A man walks down the street
He says, “Why am I short of attention?
Got a short little span of attention
And, whoa, my nights are so long.
(Paul Simon, “You Can Call Me Al”)
Over the years, friends and relatives have noted that I didn’t seem to have changed much. Looked the same, same politics, same sense of humor, etc. And I have acknowledged the truth of this observation. Perhaps it’s a sign of age, but I no longer consider it an insult. Maybe it’s even a compliment; at worst, it is a neutral comment. And, as I considered this week’s prompt, I realized that, notwithstanding social media and technology, it is also true of my attention span. Yep; 30-45 minutes — then, now, and probably forever.
I first noticed this in grade school, where I became (and, of course, still am) an inveterate clock watcher. No matter how fascinating the class, somewhere between the 30 and 45 minute mark I’d first look up and check the classroom clock or my watch. And then struggle mightily to pay attention for the remainder of the class. (This reminds me of the quintessential classroom attention span movie scene: Ben Stein as a monotonic economics teacher droning “Bueller?… Bueller?…” in “Ferris Bueller’s Day Off.” Thus, the featured image.)
This same pedagogical attention span stayed with me through college and law school. And then, even as a lawyer taking continuing legal education courses the last few decades, no matter how fascinating the topic — and, trust me, there are some legal topics I actually find fascinating — I invariably hit the proverbial attention span wall at the aforementioned 30-45 minute mark. Then I just hung in there until the end to get the required CLE credit.
And what about my present COVID/retirement era attention span? Same old, same old, it seems. Early last year, spurred on by a generous gift certificate bestowed on me by some outside attorneys I had worked with for years, I started to stream The Great Courses lectures. Here’s a sampling from its homepage:
Since then, I have watched these lectures, typically one a day, neary every weekday, with my principal focus on lingusitics and music appreciation courses (though I have just finished a surprisingly interesting course on Gibbons’ “The Decline and Fall of the Roman Empire”). And, happily for me, most of the lectures log in at just over thirty minutes. The one exception seems to be the music courses, since they typically also include passages of the music being described by the instructor. As a result, these are generally about forty five minutes long. And, apart from the inherent interest to me of the courses — unlike Ferris Bueller, no one is forcing me to take them — and their universally good instructors, this length is perfect for my ever-constant attention span. No distractions and no itchy fast-forward finger.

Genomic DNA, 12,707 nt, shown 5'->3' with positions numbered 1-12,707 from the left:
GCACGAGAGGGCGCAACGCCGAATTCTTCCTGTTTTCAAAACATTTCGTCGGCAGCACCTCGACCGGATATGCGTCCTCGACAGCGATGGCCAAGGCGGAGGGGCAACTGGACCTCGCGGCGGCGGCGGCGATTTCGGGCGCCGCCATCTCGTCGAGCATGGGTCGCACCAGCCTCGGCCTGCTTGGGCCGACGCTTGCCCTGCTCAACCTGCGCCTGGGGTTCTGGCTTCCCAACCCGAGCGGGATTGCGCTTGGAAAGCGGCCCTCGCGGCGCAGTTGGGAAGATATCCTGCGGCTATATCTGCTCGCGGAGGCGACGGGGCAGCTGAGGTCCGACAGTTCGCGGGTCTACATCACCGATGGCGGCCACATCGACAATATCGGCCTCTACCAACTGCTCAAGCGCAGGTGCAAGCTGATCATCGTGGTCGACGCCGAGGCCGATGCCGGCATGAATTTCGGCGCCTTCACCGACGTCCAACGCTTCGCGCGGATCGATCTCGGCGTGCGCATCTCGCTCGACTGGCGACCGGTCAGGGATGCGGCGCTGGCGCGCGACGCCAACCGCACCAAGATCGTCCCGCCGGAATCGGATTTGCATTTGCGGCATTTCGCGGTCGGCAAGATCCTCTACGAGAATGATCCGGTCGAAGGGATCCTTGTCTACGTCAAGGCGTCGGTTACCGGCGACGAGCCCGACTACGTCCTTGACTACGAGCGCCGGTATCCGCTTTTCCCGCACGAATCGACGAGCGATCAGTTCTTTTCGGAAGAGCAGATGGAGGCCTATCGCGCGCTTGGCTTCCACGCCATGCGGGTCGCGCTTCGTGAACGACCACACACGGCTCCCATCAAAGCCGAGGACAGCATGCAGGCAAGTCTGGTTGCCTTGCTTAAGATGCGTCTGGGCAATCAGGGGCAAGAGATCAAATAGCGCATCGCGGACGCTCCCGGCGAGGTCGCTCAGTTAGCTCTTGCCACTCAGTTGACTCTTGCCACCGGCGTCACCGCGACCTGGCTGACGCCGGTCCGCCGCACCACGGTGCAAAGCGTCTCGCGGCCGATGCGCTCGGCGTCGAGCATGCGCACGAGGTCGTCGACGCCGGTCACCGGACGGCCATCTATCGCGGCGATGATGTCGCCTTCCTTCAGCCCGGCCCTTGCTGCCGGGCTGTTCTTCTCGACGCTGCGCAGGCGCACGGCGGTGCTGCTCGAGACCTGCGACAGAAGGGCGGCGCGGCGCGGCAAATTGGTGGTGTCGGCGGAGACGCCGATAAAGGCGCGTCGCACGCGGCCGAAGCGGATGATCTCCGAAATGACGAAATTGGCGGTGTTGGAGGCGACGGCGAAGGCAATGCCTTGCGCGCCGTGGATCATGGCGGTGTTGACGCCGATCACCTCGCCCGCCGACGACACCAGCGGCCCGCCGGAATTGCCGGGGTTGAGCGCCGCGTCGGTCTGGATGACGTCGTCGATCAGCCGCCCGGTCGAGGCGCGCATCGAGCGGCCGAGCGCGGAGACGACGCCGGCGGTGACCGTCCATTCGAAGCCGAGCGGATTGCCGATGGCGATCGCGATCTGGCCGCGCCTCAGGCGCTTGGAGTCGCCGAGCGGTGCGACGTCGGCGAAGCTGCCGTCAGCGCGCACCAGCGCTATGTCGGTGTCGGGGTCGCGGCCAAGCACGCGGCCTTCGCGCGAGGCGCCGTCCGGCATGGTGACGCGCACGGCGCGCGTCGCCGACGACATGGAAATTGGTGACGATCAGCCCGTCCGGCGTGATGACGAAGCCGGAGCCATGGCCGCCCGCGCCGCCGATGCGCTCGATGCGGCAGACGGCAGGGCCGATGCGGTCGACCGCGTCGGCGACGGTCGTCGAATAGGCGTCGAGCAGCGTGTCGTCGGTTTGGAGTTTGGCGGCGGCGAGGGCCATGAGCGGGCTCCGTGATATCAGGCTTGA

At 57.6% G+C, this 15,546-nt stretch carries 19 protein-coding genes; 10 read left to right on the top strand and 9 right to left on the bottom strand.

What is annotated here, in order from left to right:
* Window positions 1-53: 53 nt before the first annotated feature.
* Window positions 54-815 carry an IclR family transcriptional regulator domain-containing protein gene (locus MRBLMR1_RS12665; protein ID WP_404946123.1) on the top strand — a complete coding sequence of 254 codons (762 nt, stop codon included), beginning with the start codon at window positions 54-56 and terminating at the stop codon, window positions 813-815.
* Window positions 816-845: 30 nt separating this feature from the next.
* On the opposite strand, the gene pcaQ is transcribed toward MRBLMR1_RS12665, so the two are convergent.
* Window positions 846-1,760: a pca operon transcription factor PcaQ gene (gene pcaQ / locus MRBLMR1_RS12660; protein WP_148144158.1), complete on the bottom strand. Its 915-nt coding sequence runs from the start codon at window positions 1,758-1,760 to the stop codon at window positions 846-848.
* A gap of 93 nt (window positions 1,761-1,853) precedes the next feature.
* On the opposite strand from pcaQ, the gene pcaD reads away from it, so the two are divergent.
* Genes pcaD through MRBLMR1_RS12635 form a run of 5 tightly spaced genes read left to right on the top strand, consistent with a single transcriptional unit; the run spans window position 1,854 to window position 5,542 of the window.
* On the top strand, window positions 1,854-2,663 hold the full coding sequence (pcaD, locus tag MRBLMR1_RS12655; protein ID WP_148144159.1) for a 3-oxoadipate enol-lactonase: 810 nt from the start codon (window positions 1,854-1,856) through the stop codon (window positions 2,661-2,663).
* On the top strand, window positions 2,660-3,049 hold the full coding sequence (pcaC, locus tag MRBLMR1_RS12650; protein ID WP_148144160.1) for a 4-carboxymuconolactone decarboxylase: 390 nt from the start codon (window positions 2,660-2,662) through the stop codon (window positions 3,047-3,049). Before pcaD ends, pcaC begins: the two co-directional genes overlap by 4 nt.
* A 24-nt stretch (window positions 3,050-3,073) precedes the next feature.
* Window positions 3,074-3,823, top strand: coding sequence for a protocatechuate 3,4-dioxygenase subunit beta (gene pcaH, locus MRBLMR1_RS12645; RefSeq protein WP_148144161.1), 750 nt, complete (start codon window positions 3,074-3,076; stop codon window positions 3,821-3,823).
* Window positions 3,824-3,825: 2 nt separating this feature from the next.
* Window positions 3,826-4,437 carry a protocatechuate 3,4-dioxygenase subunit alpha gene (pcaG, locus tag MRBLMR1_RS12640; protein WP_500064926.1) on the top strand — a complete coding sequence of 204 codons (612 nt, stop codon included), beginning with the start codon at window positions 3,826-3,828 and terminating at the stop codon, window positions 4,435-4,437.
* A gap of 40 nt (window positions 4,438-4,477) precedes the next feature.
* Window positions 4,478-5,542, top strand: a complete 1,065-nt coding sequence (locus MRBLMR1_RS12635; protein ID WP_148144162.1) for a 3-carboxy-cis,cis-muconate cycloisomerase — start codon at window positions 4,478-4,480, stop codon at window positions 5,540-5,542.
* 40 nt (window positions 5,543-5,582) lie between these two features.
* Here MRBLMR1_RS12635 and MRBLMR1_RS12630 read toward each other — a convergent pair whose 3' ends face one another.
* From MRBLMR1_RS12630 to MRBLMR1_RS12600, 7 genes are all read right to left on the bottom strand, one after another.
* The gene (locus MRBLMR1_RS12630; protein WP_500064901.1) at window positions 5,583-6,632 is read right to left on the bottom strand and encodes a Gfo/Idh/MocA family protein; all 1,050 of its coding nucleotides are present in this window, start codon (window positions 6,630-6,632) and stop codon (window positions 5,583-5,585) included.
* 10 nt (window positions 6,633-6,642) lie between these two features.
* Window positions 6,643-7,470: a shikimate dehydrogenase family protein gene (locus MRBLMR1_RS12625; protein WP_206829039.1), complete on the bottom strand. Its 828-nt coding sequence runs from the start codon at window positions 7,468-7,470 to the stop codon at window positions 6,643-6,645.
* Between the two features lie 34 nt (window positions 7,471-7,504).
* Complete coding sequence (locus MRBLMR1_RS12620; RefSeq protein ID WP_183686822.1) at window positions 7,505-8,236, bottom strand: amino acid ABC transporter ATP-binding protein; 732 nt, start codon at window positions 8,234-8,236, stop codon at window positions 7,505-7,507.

But there are troubling signs on The Great Courses horizon that, even if I am not reducing my own attention span, the rest of the world is. Indeed, The Great Courses just changed its name to the faux-word “Wondrium,” which I assume is the result of its market researchers concluding that “courses” sounds just too long and academic and, by contrast, “wondrium” sounds, well, simply wondrous. Plus, there are more and more gratuitous (to me) graphics inserted in the lectures, again signaling a concern about keeping viewers’ attention. Worst of all, I watched a recently produced linguistics course that, although still excellent, was broken down into bite-sized fifteen minute segments, crammed with graphics. I’m surprised that it didn’t also flash “Are you still watching?” on the screen as well. In any event, I revised my one-a-day rule for these lectures and would watch two of them at a sitting, not getting my full attention fix from just one.
And, speaking of fifteen minute segments being too short, that is also a reason why I am not enamored of TED talks, regardless of how sexy (sometimes literally) their topics are. Per TED’s rules, their talks are limited to eighteen minutes.
Again, this is simply not long enough for my own attention span, though I am sure the short length (pardon my oxymoron) is a good deal of the reason for TED’s enormous popular appeal.
In sum, and to be fair to The Great Courses/Wondrium and TED, what they are now doing clearly reflects the decreasing attention span of so many of us, as most notably reflected in our evolving social media. After all, Twitter limits texts to only 280 characters. And, dare I say, even our beloved RetroFlash’s one hundred word limit probably appeals to our Retro-tribe’s own attention span deficiencies.
But, despite my own enjoyment of (occasionally) writing and reading our RetroFlashes, my attention span constancy remains. Indeed, it also applies to streaming TV shows/movies, which my wife and I have immersed ourselves in in the COVID era, courtesy of Netflix and its progeny.
Most series’ episodes are about forty five minutes long, which is perfect from my standpoint. However, my wife prefers watching two episodes most nights. So we have reached an exquisite marital compromise: we watch two episodes and I get to check my iPhone without criticism during the second one.
The one exception to my attention span constancy these days seems to be Zooms with family and friends. Of course, these are not pedagogical in nature, so this may not be a fair comparison. But I find myself so happily immersed in them that I not only don’t check the time, but am amazed when an entire hour has magically passed.
(Zoom with some of my college classmates last year.)
There is a lot more I could say about my personal — and seemingly perennial — attention span, but I think I’ve made my point. Plus, I don’t want to risk taxing any reader’s own attention span.